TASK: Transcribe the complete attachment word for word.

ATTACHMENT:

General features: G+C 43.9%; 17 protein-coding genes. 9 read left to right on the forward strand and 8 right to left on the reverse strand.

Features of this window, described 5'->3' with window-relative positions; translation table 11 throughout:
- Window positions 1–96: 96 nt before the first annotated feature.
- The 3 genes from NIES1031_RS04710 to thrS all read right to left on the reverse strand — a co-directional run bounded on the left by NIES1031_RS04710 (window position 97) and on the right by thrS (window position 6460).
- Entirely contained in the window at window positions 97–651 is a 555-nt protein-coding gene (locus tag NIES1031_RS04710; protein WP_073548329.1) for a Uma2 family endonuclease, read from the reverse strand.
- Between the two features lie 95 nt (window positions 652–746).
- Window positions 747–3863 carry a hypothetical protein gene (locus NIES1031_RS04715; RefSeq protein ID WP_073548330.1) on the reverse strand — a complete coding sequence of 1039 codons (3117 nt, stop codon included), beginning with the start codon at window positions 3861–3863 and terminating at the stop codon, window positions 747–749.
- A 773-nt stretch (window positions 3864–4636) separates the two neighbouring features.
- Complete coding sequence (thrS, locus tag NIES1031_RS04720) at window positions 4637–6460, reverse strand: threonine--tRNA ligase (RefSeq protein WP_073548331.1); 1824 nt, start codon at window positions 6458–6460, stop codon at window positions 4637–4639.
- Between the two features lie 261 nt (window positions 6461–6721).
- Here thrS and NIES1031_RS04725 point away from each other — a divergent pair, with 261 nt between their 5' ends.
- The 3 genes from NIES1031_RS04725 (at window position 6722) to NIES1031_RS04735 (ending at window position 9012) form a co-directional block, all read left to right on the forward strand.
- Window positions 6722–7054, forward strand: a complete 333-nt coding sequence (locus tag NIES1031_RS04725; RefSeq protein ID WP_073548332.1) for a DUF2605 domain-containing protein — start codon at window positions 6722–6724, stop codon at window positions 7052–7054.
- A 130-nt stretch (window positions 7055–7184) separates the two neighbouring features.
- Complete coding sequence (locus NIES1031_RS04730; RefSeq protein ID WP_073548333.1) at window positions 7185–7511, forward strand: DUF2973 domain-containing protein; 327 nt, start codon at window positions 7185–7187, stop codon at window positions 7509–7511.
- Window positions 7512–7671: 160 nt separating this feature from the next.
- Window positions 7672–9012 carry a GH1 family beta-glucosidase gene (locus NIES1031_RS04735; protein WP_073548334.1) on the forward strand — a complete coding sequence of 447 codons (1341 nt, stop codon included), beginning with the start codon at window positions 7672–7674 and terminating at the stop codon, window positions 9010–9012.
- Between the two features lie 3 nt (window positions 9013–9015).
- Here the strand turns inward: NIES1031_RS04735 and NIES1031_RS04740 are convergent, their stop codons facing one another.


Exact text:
General features: G+C 43.9%; 17 protein-coding genes. 9 read left to right on the forward strand and 8 right to left on the reverse strand.

Features of this window, described 5'->3' with window-relative positions; translation table 11 throughout:
- Window positions 1–96: 96 nt before the first annotated feature.
- The 3 genes from NIES1031_RS04710 to thrS all read right to left on the reverse strand — a co-directional run bounded on the left by NIES1031_RS04710 (window position 97) and on the right by thrS (window position 6460).
- Entirely contained in the window at window positions 97–651 is a 555-nt protein-coding gene (locus tag NIES1031_RS04710; protein WP_073548329.1) for a Uma2 family endonuclease, read from the reverse strand.
- Between the two features lie 95 nt (window positions 652–746).
- Window positions 747–3863 carry a hypothetical protein gene (locus NIES1031_RS04715; RefSeq protein ID WP_073548330.1) on the reverse strand — a complete coding sequence of 1039 codons (3117 nt, stop codon included), beginning with the start codon at window positions 3861–3863 and terminating at the stop codon, window positions 747–749.
- A 773-nt stretch (window positions 3864–4636) separates the two neighbouring features.
- Complete coding sequence (thrS, locus tag NIES1031_RS04720) at window positions 4637–6460, reverse strand: threonine--tRNA ligase (RefSeq protein WP_073548331.1); 1824 nt, start codon at window positions 6458–6460, stop codon at window positions 4637–4639.
- Between the two features lie 261 nt (window positions 6461–6721).
- Here thrS and NIES1031_RS04725 point away from each other — a divergent pair, with 261 nt between their 5' ends.
- The 3 genes from NIES1031_RS04725 (at window position 6722) to NIES1031_RS04735 (ending at window position 9012) form a co-directional block, all read left to right on the forward strand.
- Window positions 6722–7054, forward strand: a complete 333-nt coding sequence (locus tag NIES1031_RS04725; RefSeq protein ID WP_073548332.1) for a DUF2605 domain-containing protein — start codon at window positions 6722–6724, stop codon at window positions 7052–7054.
- A 130-nt stretch (window positions 7055–7184) separates the two neighbouring features.
- Complete coding sequence (locus NIES1031_RS04730; RefSeq protein ID WP_073548333.1) at window positions 7185–7511, forward strand: DUF2973 domain-containing protein; 327 nt, start codon at window positions 7185–7187, stop codon at window positions 7509–7511.
- Window positions 7512–7671: 160 nt separating this feature from the next.
- Window positions 7672–9012 carry a GH1 family beta-glucosidase gene (locus NIES1031_RS04735; protein WP_073548334.1) on the forward strand — a complete coding sequence of 447 codons (1341 nt, stop codon included), beginning with the start codon at window positions 7672–7674 and terminating at the stop codon, window positions 9010–9012.
- Between the two features lie 3 nt (window positions 9013–9015).
- Here the strand turns inward: NIES1031_RS04735 and NIES1031_RS04740 are convergent, their stop codons facing one another.